Is 11:1-10; Rom 15:4-9; Mt 3:1-12

First Reading: The prophet Isaiah, accustomed to fluctuations in the quality of the Davidic dynasty, appears hopeful that even a shoot can flower into realized hopes. The prophet also speaks of the gifts or qualities of that future leader which will be provided by the Lord.

Second Reading: St. Paul envisions a Roman Christian community made up of Jewish and Gentile Christians. Apparently, tensions between the two groups arose and St. Paul’s response recommends establishing a community that provides a welcome for all.

Gospel: The message of John the Baptist is clearly one of conversion. It asks that his listeners not only turn away from their former way of life but also turn toward a kingdom that will be proclaimed. That kingdom will require a new attitude of openness, an attitude that will enable one to go where the Messiah will lead even if it is unfamiliar and uncharted.

Homily
For most of us, our homes are very special places. We try to make them places of safety, peace and welcome. Daily life outside the home provides enough challenge for us; home means a place where we can enjoy some rest and build relationships that are meaningful and lasting.

That model of home colors our daily lives outside the home as well. We desperately want a sense of calm and hope to dominate our days. We welcome into our lives those people that support us and avoid those who challenge us and our vision.

With that human dynamic as our base, what do the scriptural readings say to us today?

Interestingly, in the first reading the prophet Isaiah speaks of some future time when someone sent from the Lord will bring about a transformation characterized by peace and harmony. It appears to envision a dramatic reversal of all the chaotic effects of original sin.

So peaceful is that vision that “the wolf will be the guest of the lamb.” Quite a dinner indeed, when mortal enemies sit down together. That is the vision presented to us.

In that context then, people saw Jesus as the kind of person who embodied the hope and vision of Isaiah. People wanted to be near him because he gave them a sense of well-being and peace. They invited Jesus into their villages and homes and welcomed him as the healer and prophet of God.

While in the Gospels we read about Jesus and the disciples as guests in people’s homes, those same Gospels never record anyone inviting John the Baptist. Why?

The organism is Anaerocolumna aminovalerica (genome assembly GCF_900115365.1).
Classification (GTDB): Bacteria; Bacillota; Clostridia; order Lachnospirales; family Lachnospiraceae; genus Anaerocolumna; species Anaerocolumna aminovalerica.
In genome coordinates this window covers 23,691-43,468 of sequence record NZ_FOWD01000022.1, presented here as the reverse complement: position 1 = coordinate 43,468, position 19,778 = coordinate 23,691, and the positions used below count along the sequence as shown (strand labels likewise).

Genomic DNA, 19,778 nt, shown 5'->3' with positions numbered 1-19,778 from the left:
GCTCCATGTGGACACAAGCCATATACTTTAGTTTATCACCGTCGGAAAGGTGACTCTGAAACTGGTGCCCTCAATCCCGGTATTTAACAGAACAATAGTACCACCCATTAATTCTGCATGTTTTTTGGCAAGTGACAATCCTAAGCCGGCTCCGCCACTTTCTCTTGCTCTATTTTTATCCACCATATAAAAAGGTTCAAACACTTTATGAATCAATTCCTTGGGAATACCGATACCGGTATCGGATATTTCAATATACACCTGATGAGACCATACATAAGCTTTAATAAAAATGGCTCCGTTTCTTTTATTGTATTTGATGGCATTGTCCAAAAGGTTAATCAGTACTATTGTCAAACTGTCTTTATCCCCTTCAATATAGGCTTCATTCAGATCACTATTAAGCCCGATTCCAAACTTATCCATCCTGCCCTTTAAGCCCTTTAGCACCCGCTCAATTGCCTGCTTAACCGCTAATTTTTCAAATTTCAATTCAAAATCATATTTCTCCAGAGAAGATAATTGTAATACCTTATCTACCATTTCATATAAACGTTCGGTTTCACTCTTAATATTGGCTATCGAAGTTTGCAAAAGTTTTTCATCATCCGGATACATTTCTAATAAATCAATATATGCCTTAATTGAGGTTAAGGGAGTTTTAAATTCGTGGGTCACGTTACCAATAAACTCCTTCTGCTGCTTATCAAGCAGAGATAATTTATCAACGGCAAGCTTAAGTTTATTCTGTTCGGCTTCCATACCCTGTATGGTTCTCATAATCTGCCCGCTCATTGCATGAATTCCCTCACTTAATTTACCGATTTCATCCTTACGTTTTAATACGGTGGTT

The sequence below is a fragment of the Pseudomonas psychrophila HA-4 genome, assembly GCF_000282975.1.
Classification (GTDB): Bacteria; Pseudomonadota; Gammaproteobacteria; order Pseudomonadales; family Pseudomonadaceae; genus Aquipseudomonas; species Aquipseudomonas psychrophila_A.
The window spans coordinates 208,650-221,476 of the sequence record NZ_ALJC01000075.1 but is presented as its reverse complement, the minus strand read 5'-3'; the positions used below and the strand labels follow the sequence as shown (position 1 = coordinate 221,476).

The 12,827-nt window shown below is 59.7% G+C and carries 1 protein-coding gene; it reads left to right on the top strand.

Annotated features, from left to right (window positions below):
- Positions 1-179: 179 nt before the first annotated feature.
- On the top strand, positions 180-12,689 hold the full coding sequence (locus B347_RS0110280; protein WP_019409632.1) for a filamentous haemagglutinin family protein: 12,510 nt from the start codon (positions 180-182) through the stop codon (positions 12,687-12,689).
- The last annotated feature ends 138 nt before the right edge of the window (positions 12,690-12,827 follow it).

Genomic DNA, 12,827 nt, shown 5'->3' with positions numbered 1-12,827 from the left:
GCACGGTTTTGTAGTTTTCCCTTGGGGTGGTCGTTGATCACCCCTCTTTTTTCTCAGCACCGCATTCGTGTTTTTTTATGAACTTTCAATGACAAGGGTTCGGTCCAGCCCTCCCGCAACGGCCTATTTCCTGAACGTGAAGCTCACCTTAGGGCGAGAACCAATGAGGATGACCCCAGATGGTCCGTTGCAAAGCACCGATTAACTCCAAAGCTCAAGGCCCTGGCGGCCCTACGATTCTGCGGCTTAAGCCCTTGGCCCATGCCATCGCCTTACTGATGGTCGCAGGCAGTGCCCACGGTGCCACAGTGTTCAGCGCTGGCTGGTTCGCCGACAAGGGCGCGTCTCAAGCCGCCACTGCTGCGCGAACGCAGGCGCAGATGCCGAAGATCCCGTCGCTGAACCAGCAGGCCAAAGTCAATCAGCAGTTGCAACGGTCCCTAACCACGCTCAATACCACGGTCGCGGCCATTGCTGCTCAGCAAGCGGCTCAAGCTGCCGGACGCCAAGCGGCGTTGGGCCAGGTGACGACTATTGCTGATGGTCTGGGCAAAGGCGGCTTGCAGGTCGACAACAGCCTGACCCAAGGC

From what is said of John in the New Testament, he was absolutely honest. He told the people that they were sinful and unfaithful to the covenants. He said that their piety was fake and just for show, and that their hearts were hard and provided no place for God or neighbor. Change your lives or you will die in your sins was his message.

Famous as John might have been, few wanted that kind of message around their dinner table. They liked to listen to John because his message applied to their neighbors but somehow did not apply to them. John’s brutal demand for a change of life was too much for many people.

Would you invite John into your home, into your lives? Besides the challenge of living on locusts and wild honey, are we ready for his message? He is a man of truth who does not nuance the message.

In the midst of a complex and often harsh world, home for us is a place of safety and comfort. That’s why we are very careful about who we welcome into our homes. We don’t want to be disturbed. Candidly, we have become comfortable keeping some of the commandments and loving some of our neighbors.

But who then is the John the Baptist we need in our lives? Who is it to which we entrust the right to tell us the truth? If we only invite into our homes and lives those who agree with us and support our vision, where is the critique that we all know we need?

The figure of John the Baptist is recorded in Scripture, but John lives today in those whom the Lord sends to prepare his way. If we refuse to accept the John the Baptist God sends, how will we ever be able to face the Lord, our judge, when he comes in glory?

FATHER BOBER, Ph.D., is pastor of St. Killian Parish, Mars, Pennsylvania.